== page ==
Technical Program

Paper Detail

Paper: PS-1B.65
Session: Poster Session 1B
Location: H Fl├Ąche 1.OG
Session Time: Saturday, September 14, 16:30 - 19:30
Presentation Time:Saturday, September 14, 16:30 - 19:30
Presentation: Poster
Publication: 2019 Conference on Cognitive Computational Neuroscience, 13-16 September 2019, Berlin, Germany
Paper Title: The cingulo-opercular network controls stimulus-response transformations with increasing efficiency over the course of learning
Manuscript:  Click here to view manuscript
License: Creative Commons License
This work is licensed under a Creative Commons Attribution 3.0 Unported License.
Authors: Janik Fechtelpeter, Hannes Ruge, Holger Mohr, Technische Universit├Ąt Dresden, Germany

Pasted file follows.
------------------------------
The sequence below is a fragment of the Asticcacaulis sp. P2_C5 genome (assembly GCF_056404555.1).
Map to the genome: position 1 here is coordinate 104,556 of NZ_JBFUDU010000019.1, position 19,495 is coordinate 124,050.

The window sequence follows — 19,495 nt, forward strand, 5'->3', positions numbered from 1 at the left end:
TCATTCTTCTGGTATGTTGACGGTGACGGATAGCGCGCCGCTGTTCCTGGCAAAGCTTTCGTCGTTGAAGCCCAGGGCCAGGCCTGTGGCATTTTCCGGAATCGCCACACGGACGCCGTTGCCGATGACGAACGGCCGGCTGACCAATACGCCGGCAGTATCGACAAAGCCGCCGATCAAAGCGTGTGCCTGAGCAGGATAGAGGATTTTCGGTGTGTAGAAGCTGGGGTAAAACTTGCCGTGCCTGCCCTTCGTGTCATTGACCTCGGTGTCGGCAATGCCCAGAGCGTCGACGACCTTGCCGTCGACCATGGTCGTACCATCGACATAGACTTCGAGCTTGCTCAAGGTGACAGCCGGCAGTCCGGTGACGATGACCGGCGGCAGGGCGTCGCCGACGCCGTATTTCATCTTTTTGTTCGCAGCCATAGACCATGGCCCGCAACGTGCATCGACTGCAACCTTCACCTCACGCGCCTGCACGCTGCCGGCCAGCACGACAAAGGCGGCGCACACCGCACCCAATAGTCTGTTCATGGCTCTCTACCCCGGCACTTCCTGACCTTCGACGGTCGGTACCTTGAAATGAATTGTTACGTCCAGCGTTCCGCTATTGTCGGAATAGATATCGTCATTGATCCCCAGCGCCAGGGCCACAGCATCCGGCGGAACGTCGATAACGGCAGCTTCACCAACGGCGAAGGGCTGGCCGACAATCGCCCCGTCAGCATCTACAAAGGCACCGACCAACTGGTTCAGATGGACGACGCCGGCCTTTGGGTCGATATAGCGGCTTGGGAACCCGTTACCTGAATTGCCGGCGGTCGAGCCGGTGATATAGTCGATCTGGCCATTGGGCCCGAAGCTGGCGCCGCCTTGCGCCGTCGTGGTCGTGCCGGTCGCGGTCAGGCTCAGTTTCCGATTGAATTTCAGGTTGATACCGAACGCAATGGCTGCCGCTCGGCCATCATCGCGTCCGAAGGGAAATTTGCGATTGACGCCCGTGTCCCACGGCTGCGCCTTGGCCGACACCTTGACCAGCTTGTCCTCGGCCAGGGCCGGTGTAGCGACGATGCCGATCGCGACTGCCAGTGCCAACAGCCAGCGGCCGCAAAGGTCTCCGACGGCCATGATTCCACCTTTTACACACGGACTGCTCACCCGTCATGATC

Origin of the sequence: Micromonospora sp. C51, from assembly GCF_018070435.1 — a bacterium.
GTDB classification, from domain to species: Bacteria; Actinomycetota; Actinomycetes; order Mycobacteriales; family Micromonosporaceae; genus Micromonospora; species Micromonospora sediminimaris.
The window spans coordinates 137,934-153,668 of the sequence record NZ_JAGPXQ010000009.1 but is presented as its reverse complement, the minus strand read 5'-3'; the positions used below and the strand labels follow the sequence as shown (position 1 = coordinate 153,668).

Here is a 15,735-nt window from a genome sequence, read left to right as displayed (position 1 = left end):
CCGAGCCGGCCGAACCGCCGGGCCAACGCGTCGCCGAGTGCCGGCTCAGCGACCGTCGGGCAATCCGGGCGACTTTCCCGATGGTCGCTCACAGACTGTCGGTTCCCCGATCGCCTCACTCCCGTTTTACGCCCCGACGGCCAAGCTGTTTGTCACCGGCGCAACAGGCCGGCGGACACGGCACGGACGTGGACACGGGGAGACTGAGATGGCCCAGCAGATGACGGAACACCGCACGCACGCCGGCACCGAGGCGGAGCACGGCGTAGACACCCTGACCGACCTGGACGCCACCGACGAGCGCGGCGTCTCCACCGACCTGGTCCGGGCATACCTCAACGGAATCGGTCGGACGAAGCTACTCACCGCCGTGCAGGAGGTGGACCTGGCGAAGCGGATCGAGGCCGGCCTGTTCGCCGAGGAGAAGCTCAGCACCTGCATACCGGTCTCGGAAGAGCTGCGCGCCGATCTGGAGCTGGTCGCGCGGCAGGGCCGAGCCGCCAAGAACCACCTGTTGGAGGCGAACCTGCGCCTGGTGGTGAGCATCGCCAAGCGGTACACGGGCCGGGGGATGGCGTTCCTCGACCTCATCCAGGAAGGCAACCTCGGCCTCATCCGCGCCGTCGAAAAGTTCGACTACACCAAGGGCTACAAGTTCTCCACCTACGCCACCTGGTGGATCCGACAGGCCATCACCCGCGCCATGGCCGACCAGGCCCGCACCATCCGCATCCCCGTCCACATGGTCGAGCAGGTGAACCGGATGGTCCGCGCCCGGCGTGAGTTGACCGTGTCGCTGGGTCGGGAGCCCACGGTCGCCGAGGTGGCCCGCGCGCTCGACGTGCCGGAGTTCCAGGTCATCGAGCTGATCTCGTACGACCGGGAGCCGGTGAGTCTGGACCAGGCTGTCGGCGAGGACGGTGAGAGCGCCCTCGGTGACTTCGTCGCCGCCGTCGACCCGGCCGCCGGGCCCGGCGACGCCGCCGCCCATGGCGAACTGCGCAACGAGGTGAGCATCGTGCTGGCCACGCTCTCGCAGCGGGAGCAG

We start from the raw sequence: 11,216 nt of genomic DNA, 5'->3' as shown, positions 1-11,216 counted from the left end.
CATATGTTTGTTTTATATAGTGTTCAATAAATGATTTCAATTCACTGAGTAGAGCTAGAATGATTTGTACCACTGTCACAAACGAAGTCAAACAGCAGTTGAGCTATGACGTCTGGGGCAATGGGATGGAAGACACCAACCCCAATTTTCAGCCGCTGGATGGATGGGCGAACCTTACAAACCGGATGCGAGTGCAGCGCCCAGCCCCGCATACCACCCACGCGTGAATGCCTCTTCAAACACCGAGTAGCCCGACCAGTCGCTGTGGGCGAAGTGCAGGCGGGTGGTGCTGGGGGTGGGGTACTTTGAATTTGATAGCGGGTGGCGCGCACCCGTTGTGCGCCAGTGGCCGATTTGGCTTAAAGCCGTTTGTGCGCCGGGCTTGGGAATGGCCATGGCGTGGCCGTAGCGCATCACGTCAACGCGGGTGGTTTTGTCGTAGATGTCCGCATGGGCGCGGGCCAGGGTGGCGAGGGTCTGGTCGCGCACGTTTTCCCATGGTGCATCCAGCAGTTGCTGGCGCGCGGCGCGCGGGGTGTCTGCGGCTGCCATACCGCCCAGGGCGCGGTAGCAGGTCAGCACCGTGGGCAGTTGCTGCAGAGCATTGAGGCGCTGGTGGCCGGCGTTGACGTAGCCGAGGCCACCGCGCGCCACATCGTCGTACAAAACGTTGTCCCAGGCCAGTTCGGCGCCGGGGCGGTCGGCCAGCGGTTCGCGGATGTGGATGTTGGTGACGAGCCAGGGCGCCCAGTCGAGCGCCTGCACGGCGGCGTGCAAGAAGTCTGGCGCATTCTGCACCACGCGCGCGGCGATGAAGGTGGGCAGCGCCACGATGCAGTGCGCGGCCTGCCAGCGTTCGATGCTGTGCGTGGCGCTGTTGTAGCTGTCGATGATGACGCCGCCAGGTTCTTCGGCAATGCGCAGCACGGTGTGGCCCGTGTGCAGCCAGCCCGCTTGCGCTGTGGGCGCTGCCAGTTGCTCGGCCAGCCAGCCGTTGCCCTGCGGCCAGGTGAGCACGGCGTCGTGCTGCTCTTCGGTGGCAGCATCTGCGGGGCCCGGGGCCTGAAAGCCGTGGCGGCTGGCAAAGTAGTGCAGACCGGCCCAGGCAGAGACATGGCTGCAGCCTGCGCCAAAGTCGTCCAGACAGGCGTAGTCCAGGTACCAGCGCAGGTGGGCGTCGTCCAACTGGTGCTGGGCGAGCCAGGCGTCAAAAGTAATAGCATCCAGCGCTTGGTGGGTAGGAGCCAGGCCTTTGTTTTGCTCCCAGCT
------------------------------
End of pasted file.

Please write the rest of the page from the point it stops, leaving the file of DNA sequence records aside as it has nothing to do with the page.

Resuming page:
Abstract: We all have experienced that the amount of effort required to perform a task can rapidly decrease over the course of practice. Previous studies have shown that short-term automatization of stimulus-response transformations is associated with a reorganization of functional coupling between different large-scale brain networks. However, it has remained an open question how changing connectivity patterns translate into more efficient stimulus-response processing over the course of learning. Here, we employed a control-theoretic approach to test the hypothesis that the amount of control energy required for stimulus-response processing decreases from early to late practice for networks involved in task control. Using fMRI data from a learning group, N = 70, and a control group, N = 67, stimulus-response transformations were modeled as trajectories of activity starting in the visual network and ending in the sensorimotor network. The stimulus-response trajectories were determined by the functional connectivity matrices derived from the fMRI data plus additional control activation exerted by task-related networks. Based on this analysis approach, we found that the cingulo-opercular network can control stimulus-response transformations with increasing efficiency over the course of learning, while no change in control energy was observed for the fronto-parietal network, highlighting the central role of the cingulo-opercular network for short-term task automatization.